Palazzo Colonna

Rome, Italy

The Palazzo Colonna is a palatial block of buildings built in part over ruins of an old Roman Serapeum, and has belonged to the prestigious Colonna family for over twenty generations.

The first part of the palace dates from the 13th century, and tradition holds that the building hosted Dante in his visit to Rome. The first documentary mention notes that the property hosted Cardinal Giovanni and Giacomo Colonna in the 13th century. It was also home to Cardinal Oddone Colonna before he ascended to the papacy as Martin V (1417–1431).

With his passing, the palace was sacked during feuds, and the main property passed into the hands of the Della Rovere family. It returned to the Colonna family when Marcantonio I Colonna married Lucrezia Gara Franciotti Della Rovere, the niece of pope Julius II. The Colonna's alliance to the Habsburg power, likely protected the palace from looting during the Sack of Rome (1527).

Starting with Filippo Colonna (1578–1639) many changes have refurbished and create a unitary complex around a central garden. Architects including Girolamo Rainaldi and Paolo Marucelli labored on specific projects. Only in the 17th and 18th centuries were the main facades completed. Much of this design was completed by Antonio del Grande (including the grand gallery), and Girolamo Fontana (decoration of gallery). In the 18th century, the long low facade designed by Nicola Michetti with later additions by Paolo Posi with taller corner blocks (facing Piazza Apostoli) was constructed recalls earlier structures resembling a fortification.

The main gallery (completed 1703) and the masterful Colonna art collection was acquired after 1650 by both the cardinal Girolamo I Colonna and his nephew the Connestabile Lorenzo Onofrio Colonna and includes works by Lorenzo Monaco, Domenico Ghirlandaio, Palma the Elder, Salviati, Bronzino, Tintoretto, Pietro da Cortona, Annibale Carracci (painting of The Beaneater), Guercino, Francesco Albani, Muziano and Guido Reni. Ceiling frescoes by Filippo Gherardi, Giovanni Coli, Sebastiano Ricci, and Giuseppe Bartolomeo Chiari celebrate the role of Marcantonio II Colonna in the battle of Lepanto (1571). The gallery is open to the public on Saturday mornings.

The older wing of the complex known as the Princess Isabelle's apartments, but once housing Martin V's library and palace, contains frescoes by Pinturicchio, Antonio Tempesta, Crescenzio Onofri, Giacinto Gimignani, and Carlo Cesi. It contains a collection of landscapes and genre scenes by painters like Gaspard Dughet, Caspar Van Wittel (Vanvitelli), and Jan Brueghel the Elder.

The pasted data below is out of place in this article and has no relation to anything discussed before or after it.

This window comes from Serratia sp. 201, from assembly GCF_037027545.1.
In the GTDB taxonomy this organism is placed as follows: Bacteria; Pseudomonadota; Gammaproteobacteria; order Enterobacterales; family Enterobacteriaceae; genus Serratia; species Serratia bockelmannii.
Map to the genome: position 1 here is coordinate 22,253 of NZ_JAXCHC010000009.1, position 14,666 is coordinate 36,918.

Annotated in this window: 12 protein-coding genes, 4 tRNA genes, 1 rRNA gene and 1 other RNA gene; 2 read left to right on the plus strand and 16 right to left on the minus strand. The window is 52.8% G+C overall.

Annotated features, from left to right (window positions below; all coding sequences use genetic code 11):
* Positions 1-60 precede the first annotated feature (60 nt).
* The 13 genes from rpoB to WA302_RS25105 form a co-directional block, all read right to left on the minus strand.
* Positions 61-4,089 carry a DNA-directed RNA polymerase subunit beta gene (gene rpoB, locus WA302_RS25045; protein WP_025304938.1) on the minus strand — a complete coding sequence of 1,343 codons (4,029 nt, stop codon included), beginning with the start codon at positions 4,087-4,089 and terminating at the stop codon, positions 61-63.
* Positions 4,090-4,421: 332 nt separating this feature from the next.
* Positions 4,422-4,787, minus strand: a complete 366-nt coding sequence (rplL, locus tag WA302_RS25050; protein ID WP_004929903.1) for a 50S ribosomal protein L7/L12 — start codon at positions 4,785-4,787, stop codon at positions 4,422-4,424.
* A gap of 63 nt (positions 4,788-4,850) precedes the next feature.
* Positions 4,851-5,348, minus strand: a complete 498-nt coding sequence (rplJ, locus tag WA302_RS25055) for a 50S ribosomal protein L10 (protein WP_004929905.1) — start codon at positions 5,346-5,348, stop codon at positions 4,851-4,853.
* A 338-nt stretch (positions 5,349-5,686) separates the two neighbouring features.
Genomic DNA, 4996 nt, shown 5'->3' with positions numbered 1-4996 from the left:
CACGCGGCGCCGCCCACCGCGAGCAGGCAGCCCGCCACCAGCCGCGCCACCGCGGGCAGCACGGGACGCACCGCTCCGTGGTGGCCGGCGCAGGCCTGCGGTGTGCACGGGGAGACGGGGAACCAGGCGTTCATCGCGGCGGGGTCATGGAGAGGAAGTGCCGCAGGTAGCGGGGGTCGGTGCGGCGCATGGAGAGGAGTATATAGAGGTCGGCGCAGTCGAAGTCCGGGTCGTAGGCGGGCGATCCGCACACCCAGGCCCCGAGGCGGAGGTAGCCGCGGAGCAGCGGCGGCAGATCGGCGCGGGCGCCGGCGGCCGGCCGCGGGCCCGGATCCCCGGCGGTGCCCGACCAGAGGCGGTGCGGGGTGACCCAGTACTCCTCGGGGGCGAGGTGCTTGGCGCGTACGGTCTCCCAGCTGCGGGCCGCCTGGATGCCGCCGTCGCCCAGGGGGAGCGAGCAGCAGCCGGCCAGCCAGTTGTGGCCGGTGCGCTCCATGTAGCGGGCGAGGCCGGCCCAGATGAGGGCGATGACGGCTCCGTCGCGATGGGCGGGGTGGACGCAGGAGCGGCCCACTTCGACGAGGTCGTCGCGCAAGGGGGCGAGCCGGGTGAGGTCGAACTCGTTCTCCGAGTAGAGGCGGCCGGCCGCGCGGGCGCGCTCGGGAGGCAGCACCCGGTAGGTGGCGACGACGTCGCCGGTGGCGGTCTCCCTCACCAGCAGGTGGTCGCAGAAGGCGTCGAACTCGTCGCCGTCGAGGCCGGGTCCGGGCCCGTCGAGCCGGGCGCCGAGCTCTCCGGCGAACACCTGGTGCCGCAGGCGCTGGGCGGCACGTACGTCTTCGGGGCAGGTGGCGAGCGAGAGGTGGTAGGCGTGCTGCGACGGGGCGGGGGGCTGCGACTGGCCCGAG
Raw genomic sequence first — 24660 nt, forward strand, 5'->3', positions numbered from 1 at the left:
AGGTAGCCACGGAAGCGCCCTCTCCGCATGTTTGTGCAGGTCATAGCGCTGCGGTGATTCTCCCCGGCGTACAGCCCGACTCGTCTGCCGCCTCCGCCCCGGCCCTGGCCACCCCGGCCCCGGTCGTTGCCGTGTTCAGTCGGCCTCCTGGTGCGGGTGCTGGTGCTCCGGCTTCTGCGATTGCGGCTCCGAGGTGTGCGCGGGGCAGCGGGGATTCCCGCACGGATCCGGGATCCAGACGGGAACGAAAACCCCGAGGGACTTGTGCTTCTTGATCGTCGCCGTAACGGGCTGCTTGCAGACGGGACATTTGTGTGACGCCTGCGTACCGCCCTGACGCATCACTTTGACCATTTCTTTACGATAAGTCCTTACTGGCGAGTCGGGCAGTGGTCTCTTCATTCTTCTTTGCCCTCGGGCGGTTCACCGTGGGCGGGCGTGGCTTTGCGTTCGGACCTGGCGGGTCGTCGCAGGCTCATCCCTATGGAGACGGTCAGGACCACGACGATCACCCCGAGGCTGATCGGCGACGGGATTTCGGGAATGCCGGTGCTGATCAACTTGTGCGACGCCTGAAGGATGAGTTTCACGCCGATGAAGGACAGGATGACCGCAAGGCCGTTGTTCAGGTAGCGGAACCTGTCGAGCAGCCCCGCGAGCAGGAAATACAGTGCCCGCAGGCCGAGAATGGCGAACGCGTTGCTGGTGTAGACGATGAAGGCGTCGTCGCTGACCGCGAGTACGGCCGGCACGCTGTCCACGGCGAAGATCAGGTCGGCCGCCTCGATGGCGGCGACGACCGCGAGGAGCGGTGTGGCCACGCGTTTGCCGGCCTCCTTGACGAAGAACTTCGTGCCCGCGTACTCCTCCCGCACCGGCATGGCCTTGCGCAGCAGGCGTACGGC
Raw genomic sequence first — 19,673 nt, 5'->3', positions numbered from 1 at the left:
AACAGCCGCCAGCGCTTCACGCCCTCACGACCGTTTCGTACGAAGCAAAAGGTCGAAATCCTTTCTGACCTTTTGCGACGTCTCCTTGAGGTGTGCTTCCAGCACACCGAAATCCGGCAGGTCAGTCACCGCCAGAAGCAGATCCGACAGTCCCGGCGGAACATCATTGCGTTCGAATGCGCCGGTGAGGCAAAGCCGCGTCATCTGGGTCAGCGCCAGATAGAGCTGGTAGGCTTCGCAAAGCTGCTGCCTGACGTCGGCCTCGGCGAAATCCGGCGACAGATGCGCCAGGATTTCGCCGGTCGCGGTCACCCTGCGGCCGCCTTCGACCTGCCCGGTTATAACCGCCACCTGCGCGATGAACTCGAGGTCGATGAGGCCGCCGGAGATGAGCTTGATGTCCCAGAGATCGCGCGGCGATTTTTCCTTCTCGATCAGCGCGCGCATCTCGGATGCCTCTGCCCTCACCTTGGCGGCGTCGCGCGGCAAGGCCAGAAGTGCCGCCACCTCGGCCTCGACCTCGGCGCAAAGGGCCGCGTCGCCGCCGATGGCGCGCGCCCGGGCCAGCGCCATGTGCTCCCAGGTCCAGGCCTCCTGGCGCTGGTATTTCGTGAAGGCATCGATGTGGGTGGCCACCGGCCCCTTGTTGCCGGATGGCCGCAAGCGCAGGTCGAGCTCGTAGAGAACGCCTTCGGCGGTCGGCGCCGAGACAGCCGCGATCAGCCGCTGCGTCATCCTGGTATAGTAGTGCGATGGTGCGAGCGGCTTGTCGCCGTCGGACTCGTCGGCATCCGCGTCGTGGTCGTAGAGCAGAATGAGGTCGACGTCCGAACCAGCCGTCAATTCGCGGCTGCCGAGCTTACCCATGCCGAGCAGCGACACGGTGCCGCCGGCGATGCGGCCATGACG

Along with the possessions of the Doria-Pamphilij and Pallavacini-Rospigliosi families, this is one of the largest private art collections in Rome.

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Founded: 13th century
Category: Palaces, manors and town halls in Italy

Rating

4.8/5 (based on Google user reviews)

User Reviews

Denise Pearson (2 years ago)
Breathe taking!not to be missed.
Marija Mihailovic (3 years ago)
Fantastic Galleria, one of the best we visit in Rome
megan frost (3 years ago)
It was a privilege to be able to see inside this important Palazzo with its breath taking murals, painted Baroque ceilings and inlaid marble floors and also a series of interesting rooms with a stupendous collection of beautifully curated art works. It was a pleasure to be able to sit on one of the many padded benches and study the list of art works and decide which ones to consider in greater detail. The staff are highly trained and consummate professionals who are obviously proud of and dedicated to their work.
Robin Bruce (3 years ago)
A must - especially for fans of Roman Holiday! Open Saturday mornings only- don’t be put off by the E30 entrance fee - it includes the garden, which has a spectacular view over Rome.
yukari 4288 (3 years ago)
Wonderful Palace with a charming history, the garden is also a pleasure to see and some artistics masterpieces are available inside. The visit was not long but it was amazing: a beautiful guided tour in a little group with a skilled and sympathetic guide. It's quite a magic place that behold between its walls a part of the history of the richest and most powerful family of Papal Rome.
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